Giving kids a head start

Journey of Faith United Methodist Church in Humble, Texas, is making a difference in the lives of low-income families through a partnership with Head Start.

The church campus is home to the school-readiness program's new 5,700-square-foot center.

"They opened their arms (to us)," said Pamela Butler, senior manager for the Harris County Department of Education Humble Head Start Program. "(The church) supports us in all kinds of ways by reaching out for special holidays. They adopt us during the Christmas holidays and share things like that. So, we all benefit as a community."

Journey of Faith's partnership with Head Start is made possible through a Human Relations Day grant.

Head Start is a federally funded program that prepares preschoolers from low-income families for kindergarten. In addition to educational instruction, the center serves meals and snacks, offers family and disability services and developmental screenings.

"When they don't get the program that we provide … they just don't have the opportunity (to get ahead), because they're at home and sometimes the parents don't work with them at home. So, this is the first … opportunity they have to start and prepare them for school. …

"We work on their social skills, their emotional skills, sometimes they have separation anxieties, listening skills. We just kind of work with them to give them the same advantage that some of the children would have if they're already in preschool programs or private programs," Butler said.

She said it's a community effort to educate the children and, in turn, the whole community benefits. Journey of Faith helps with recruitment efforts and the Rev. Vincent Harris, lead pastor at the church, is one of the "Super Mentors."

"Sometimes, children don't have male role models, so once a month, Pastor Harris comes and reads to the children … (and) he gives each child a copy of the book."

The Humble campus serves 74 children and is at capacity, with a waitlist of more than 70. Butler said the program focuses on literacy, math and science, as well as social and developmental skills. Some of the children have developmental delays and speech problems.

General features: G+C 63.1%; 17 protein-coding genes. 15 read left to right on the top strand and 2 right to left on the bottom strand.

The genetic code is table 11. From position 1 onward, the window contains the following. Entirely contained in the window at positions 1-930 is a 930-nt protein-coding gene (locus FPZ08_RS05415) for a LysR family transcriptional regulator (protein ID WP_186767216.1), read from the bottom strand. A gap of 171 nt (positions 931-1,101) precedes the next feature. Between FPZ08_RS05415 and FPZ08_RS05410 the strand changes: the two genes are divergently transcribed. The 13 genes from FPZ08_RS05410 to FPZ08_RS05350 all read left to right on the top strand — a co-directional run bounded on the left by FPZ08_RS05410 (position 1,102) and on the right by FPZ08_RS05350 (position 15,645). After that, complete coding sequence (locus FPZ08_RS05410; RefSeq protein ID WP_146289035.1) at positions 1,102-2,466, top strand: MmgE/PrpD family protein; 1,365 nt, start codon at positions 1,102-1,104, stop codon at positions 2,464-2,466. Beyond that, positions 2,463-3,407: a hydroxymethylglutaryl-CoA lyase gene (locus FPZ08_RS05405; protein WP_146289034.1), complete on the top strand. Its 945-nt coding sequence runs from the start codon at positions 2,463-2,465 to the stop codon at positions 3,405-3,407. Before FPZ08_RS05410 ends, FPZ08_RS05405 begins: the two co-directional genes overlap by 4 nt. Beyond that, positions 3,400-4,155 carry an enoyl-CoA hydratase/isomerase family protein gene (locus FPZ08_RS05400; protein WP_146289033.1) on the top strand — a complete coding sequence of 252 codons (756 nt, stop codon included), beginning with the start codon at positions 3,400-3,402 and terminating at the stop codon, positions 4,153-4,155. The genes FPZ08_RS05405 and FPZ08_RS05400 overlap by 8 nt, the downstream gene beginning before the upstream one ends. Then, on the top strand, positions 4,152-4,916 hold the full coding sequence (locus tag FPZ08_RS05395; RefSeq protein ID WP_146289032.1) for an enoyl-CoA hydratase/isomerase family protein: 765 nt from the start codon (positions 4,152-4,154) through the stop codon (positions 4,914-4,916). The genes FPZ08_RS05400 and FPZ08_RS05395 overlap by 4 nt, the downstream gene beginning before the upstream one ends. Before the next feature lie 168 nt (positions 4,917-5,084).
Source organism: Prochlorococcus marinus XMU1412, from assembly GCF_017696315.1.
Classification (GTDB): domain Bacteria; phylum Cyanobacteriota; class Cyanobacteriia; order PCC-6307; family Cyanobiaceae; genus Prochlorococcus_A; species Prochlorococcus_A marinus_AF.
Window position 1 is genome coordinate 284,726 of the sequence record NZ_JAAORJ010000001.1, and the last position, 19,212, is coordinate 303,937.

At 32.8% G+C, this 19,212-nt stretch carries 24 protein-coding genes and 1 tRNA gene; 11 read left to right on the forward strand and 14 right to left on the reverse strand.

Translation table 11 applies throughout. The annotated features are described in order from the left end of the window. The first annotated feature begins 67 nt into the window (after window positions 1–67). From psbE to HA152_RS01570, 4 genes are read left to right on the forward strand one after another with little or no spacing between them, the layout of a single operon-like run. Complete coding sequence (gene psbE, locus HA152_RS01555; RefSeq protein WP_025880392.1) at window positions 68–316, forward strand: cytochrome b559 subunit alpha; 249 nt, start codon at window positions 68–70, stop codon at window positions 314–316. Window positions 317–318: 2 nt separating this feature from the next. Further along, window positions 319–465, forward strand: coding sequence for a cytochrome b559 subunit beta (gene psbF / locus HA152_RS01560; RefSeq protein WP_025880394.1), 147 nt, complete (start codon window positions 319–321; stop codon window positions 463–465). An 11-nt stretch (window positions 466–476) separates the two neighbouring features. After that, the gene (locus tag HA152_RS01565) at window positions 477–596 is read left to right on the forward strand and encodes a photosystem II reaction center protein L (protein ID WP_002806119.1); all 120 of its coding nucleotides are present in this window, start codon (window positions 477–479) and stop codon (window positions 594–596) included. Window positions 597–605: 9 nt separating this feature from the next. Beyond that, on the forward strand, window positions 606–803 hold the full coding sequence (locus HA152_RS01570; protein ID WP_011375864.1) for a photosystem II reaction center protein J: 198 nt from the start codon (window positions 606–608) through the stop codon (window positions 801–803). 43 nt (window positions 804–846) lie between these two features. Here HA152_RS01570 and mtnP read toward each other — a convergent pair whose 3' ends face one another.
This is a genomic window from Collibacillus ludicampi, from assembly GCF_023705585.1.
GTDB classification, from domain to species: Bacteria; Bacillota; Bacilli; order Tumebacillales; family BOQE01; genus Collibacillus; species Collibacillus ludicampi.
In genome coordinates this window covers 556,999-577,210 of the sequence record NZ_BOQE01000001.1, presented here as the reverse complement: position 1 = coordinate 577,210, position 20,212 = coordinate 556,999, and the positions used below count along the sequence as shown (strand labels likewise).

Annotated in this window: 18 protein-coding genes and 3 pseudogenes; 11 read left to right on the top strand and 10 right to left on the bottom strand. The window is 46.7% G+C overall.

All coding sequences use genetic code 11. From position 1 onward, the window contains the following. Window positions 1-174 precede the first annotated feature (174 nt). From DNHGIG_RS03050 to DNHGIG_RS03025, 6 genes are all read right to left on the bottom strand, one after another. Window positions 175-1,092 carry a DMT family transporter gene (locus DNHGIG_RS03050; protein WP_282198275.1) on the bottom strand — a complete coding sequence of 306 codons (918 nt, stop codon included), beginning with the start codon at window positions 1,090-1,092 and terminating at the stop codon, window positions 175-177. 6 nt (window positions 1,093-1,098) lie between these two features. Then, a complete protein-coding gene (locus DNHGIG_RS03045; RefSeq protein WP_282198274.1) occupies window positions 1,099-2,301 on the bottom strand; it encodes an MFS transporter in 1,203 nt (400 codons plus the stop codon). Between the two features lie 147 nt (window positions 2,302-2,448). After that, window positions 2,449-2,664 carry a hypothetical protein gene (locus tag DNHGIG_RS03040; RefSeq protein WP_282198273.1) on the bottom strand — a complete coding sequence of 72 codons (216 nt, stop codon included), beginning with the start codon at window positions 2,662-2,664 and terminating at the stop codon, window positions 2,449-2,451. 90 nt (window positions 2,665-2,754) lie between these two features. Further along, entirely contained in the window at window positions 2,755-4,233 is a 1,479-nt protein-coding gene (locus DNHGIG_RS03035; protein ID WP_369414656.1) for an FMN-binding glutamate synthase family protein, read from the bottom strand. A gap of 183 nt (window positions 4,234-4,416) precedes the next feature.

Butler said she often hears from parents who are thankful for the program. She said they are amazed at the progress their kids show in such a short amount of time.

"After being a part of our program, they're speaking, their social skills are … much better. And they're ready for kindergarten … What we offer here — we don't just look at the child, we look at the entire family. And, it really works. Head Start really works!"

Without Journey of Faith and United Methodists' generosity on Human Relations Day, many of these children would not have the same opportunities.

"It's a community effort. You have to not just reach the child, you have to reach the entire family and the entire community, because it takes everybody… If a piece of the puzzle is missing, then the puzzle is incomplete."

Julie Dwyer, general church content editor, United Methodist Communications

One of six churchwide Special Sundays with offerings of The United Methodist Church, Human Relations Day calls United Methodists to recognize the right of all God's children in realizing their potential as human beings in relationship with one another. The special offering benefits neighborhood ministries through Community Developers, community advocacy through United Methodist Voluntary Services and work with at-risk teens through the Youth Offender Rehabilitation Program.

When you give generously on Human Relations Day, you encourage ordinary people to have a voice in changing the world. Give now.

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